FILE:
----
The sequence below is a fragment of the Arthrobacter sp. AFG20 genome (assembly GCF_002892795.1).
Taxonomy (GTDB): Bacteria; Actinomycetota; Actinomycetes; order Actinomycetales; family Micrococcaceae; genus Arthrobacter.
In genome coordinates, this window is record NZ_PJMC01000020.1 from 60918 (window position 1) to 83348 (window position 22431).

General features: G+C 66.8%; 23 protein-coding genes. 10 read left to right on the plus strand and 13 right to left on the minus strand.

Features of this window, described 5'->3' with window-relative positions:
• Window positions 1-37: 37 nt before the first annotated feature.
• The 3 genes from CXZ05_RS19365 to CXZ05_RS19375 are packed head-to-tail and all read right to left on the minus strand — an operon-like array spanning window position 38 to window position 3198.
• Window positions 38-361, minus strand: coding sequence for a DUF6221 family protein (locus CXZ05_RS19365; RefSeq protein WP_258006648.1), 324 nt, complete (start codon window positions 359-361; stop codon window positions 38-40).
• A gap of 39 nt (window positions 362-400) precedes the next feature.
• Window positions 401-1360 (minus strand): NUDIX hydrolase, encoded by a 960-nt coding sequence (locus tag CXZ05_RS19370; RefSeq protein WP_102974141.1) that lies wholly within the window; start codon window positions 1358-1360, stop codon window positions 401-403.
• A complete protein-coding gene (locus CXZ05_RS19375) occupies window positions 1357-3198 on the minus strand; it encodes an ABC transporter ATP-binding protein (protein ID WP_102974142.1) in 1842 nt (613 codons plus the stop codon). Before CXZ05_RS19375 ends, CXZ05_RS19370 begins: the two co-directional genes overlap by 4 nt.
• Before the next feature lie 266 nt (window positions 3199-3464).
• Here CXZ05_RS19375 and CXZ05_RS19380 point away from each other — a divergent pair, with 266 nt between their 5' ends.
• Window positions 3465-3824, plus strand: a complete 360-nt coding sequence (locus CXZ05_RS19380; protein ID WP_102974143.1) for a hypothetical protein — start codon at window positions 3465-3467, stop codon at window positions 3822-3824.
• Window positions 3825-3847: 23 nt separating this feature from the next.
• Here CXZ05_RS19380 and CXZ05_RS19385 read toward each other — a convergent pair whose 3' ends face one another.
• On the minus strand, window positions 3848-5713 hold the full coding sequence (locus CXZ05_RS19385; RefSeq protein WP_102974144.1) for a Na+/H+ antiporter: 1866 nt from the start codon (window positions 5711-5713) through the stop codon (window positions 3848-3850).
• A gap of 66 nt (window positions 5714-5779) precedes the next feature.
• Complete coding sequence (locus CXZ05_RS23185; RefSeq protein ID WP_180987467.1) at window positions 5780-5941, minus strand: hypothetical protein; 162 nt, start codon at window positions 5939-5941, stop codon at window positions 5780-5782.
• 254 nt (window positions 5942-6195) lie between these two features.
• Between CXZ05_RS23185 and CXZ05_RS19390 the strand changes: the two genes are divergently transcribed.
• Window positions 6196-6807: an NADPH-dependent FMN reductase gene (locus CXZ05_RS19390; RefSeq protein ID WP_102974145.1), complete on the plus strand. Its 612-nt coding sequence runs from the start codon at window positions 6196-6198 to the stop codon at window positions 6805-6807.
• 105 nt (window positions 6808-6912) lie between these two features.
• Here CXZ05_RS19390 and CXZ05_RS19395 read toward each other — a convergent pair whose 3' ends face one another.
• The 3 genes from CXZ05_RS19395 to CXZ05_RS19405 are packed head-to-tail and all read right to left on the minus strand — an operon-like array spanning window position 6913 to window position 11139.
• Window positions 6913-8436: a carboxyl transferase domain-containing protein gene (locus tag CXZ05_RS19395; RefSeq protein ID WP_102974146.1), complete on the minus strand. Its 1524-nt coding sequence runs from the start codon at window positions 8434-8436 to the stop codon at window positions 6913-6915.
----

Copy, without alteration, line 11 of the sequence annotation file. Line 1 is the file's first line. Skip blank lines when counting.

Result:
• A complete protein-coding gene (locus CXZ05_RS19375) occupies window positions 1357-3198 on the minus strand; it encodes an ABC transporter ATP-binding protein (protein ID WP_102974142.1) in 1842 nt (613 codons plus the stop codon). Before CXZ05_RS19375 ends, CXZ05_RS19370 begins: the two co-directional genes overlap by 4 nt.